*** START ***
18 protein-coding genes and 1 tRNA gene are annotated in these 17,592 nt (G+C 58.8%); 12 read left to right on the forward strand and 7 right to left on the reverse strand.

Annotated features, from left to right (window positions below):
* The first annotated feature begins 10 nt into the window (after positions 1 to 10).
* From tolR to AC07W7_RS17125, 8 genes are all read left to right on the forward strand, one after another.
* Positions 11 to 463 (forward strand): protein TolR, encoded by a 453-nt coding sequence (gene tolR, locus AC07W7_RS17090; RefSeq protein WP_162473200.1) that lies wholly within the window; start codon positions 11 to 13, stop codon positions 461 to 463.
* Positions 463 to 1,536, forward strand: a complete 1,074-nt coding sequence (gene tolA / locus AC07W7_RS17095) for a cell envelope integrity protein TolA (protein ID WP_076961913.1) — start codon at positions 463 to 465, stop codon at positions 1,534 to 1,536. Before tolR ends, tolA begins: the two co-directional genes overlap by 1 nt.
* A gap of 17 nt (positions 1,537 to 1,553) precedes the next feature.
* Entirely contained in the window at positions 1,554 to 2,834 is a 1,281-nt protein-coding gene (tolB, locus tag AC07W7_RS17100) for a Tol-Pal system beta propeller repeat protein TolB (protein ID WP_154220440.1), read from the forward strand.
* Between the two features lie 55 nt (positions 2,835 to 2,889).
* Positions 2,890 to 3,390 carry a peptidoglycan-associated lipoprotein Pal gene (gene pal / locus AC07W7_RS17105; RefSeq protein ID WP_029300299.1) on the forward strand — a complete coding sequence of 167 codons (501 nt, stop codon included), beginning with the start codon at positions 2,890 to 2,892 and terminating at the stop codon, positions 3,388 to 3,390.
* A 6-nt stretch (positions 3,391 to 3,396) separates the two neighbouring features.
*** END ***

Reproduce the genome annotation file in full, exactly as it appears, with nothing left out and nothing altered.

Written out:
18 protein-coding genes and 1 tRNA gene are annotated in these 17,592 nt (G+C 58.8%); 12 read left to right on the forward strand and 7 right to left on the reverse strand.

Annotated features, from left to right (window positions below):
* The first annotated feature begins 10 nt into the window (after positions 1 to 10).
* From tolR to AC07W7_RS17125, 8 genes are all read left to right on the forward strand, one after another.
* Positions 11 to 463 (forward strand): protein TolR, encoded by a 453-nt coding sequence (gene tolR, locus AC07W7_RS17090; RefSeq protein WP_162473200.1) that lies wholly within the window; start codon positions 11 to 13, stop codon positions 461 to 463.
* Positions 463 to 1,536, forward strand: a complete 1,074-nt coding sequence (gene tolA / locus AC07W7_RS17095) for a cell envelope integrity protein TolA (protein ID WP_076961913.1) — start codon at positions 463 to 465, stop codon at positions 1,534 to 1,536. Before tolR ends, tolA begins: the two co-directional genes overlap by 1 nt.
* A gap of 17 nt (positions 1,537 to 1,553) precedes the next feature.
* Entirely contained in the window at positions 1,554 to 2,834 is a 1,281-nt protein-coding gene (tolB, locus tag AC07W7_RS17100) for a Tol-Pal system beta propeller repeat protein TolB (protein ID WP_154220440.1), read from the forward strand.
* Between the two features lie 55 nt (positions 2,835 to 2,889).
* Positions 2,890 to 3,390 carry a peptidoglycan-associated lipoprotein Pal gene (gene pal / locus AC07W7_RS17105; RefSeq protein ID WP_029300299.1) on the forward strand — a complete coding sequence of 167 codons (501 nt, stop codon included), beginning with the start codon at positions 2,890 to 2,892 and terminating at the stop codon, positions 3,388 to 3,390.
* A 6-nt stretch (positions 3,391 to 3,396) separates the two neighbouring features.